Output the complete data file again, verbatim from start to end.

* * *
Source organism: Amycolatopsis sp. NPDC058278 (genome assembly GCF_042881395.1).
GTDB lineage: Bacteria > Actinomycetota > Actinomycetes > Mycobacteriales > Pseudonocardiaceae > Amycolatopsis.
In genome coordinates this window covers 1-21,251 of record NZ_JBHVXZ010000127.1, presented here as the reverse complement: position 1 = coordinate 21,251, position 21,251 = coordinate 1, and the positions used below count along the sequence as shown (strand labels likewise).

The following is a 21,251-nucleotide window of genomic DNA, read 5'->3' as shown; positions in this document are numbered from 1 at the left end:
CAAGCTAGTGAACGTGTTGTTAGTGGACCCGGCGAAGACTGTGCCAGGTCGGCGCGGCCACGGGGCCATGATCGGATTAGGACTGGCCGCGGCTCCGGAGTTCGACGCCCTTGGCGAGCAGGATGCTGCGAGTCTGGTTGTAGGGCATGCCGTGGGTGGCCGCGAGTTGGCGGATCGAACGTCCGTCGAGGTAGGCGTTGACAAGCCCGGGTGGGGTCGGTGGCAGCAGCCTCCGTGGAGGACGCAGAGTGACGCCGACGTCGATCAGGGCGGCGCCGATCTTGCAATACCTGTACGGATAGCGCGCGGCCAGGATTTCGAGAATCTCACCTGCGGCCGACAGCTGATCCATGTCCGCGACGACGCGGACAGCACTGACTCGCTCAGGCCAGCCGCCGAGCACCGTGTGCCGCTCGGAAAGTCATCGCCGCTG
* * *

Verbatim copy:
Source organism: Amycolatopsis sp. NPDC058278 (genome assembly GCF_042881395.1).
GTDB lineage: Bacteria > Actinomycetota > Actinomycetes > Mycobacteriales > Pseudonocardiaceae > Amycolatopsis.
In genome coordinates this window covers 1-21,251 of record NZ_JBHVXZ010000127.1, presented here as the reverse complement: position 1 = coordinate 21,251, position 21,251 = coordinate 1, and the positions used below count along the sequence as shown (strand labels likewise).

The following is a 21,251-nucleotide window of genomic DNA, read 5'->3' as shown; positions in this document are numbered from 1 at the left end:
CAAGCTAGTGAACGTGTTGTTAGTGGACCCGGCGAAGACTGTGCCAGGTCGGCGCGGCCACGGGGCCATGATCGGATTAGGACTGGCCGCGGCTCCGGAGTTCGACGCCCTTGGCGAGCAGGATGCTGCGAGTCTGGTTGTAGGGCATGCCGTGGGTGGCCGCGAGTTGGCGGATCGAACGTCCGTCGAGGTAGGCGTTGACAAGCCCGGGTGGGGTCGGTGGCAGCAGCCTCCGTGGAGGACGCAGAGTGACGCCGACGTCGATCAGGGCGGCGCCGATCTTGCAATACCTGTACGGATAGCGCGCGGCCAGGATTTCGAGAATCTCACCTGCGGCCGACAGCTGATCCATGTCCGCGACGACGCGGACAGCACTGACTCGCTCAGGCCAGCCGCCGAGCACCGTGTGCCGCTCGGAAAGTCATCGCCGCTG